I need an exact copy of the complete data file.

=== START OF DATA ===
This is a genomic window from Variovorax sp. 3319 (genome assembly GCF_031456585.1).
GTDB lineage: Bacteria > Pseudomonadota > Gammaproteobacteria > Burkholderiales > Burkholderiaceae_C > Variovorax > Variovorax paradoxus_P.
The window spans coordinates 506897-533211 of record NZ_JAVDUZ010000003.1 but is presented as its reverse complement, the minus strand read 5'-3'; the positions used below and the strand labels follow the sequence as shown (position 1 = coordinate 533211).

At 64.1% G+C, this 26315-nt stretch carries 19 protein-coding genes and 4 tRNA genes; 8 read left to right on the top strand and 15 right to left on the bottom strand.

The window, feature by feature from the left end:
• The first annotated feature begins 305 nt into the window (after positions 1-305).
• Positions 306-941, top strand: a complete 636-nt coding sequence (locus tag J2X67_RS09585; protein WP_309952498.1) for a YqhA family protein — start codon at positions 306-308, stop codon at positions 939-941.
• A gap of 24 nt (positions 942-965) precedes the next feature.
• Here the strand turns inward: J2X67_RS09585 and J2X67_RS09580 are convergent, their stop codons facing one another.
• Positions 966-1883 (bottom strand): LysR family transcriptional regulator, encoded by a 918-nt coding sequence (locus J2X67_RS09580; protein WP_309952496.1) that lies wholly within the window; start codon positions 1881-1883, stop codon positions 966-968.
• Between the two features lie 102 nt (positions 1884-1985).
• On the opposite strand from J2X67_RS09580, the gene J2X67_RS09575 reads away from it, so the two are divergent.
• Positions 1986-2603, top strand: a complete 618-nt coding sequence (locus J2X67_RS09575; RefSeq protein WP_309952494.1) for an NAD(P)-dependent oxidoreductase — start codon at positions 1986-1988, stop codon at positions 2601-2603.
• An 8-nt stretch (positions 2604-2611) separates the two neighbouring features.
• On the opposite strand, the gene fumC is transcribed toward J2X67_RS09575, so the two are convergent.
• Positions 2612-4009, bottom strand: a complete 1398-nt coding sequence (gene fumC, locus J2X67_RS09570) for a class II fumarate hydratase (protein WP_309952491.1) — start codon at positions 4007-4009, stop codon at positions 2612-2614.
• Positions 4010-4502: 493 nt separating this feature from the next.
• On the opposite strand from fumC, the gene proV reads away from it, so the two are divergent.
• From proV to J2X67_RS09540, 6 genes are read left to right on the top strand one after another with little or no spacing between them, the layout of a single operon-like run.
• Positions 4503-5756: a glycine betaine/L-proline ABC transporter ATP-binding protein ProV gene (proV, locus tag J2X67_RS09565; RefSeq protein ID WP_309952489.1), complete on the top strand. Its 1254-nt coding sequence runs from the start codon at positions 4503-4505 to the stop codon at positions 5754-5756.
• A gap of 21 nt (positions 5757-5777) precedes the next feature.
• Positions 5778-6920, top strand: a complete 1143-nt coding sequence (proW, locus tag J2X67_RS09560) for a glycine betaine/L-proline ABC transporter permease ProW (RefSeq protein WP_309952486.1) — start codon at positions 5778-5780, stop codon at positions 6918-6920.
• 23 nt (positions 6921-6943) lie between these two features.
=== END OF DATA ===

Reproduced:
This is a genomic window from Variovorax sp. 3319 (genome assembly GCF_031456585.1).
GTDB lineage: Bacteria > Pseudomonadota > Gammaproteobacteria > Burkholderiales > Burkholderiaceae_C > Variovorax > Variovorax paradoxus_P.
The window spans coordinates 506897-533211 of record NZ_JAVDUZ010000003.1 but is presented as its reverse complement, the minus strand read 5'-3'; the positions used below and the strand labels follow the sequence as shown (position 1 = coordinate 533211).

At 64.1% G+C, this 26315-nt stretch carries 19 protein-coding genes and 4 tRNA genes; 8 read left to right on the top strand and 15 right to left on the bottom strand.

The window, feature by feature from the left end:
• The first annotated feature begins 305 nt into the window (after positions 1-305).
• Positions 306-941, top strand: a complete 636-nt coding sequence (locus tag J2X67_RS09585; protein WP_309952498.1) for a YqhA family protein — start codon at positions 306-308, stop codon at positions 939-941.
• A gap of 24 nt (positions 942-965) precedes the next feature.
• Here the strand turns inward: J2X67_RS09585 and J2X67_RS09580 are convergent, their stop codons facing one another.
• Positions 966-1883 (bottom strand): LysR family transcriptional regulator, encoded by a 918-nt coding sequence (locus J2X67_RS09580; protein WP_309952496.1) that lies wholly within the window; start codon positions 1881-1883, stop codon positions 966-968.
• Between the two features lie 102 nt (positions 1884-1985).
• On the opposite strand from J2X67_RS09580, the gene J2X67_RS09575 reads away from it, so the two are divergent.
• Positions 1986-2603, top strand: a complete 618-nt coding sequence (locus J2X67_RS09575; RefSeq protein WP_309952494.1) for an NAD(P)-dependent oxidoreductase — start codon at positions 1986-1988, stop codon at positions 2601-2603.
• An 8-nt stretch (positions 2604-2611) separates the two neighbouring features.
• On the opposite strand, the gene fumC is transcribed toward J2X67_RS09575, so the two are convergent.
• Positions 2612-4009, bottom strand: a complete 1398-nt coding sequence (gene fumC, locus J2X67_RS09570) for a class II fumarate hydratase (protein WP_309952491.1) — start codon at positions 4007-4009, stop codon at positions 2612-2614.
• Positions 4010-4502: 493 nt separating this feature from the next.
• On the opposite strand from fumC, the gene proV reads away from it, so the two are divergent.
• From proV to J2X67_RS09540, 6 genes are read left to right on the top strand one after another with little or no spacing between them, the layout of a single operon-like run.
• Positions 4503-5756: a glycine betaine/L-proline ABC transporter ATP-binding protein ProV gene (proV, locus tag J2X67_RS09565; RefSeq protein ID WP_309952489.1), complete on the top strand. Its 1254-nt coding sequence runs from the start codon at positions 4503-4505 to the stop codon at positions 5754-5756.
• A gap of 21 nt (positions 5757-5777) precedes the next feature.
• Positions 5778-6920, top strand: a complete 1143-nt coding sequence (proW, locus tag J2X67_RS09560) for a glycine betaine/L-proline ABC transporter permease ProW (RefSeq protein WP_309952486.1) — start codon at positions 5778-5780, stop codon at positions 6918-6920.
• 23 nt (positions 6921-6943) lie between these two features.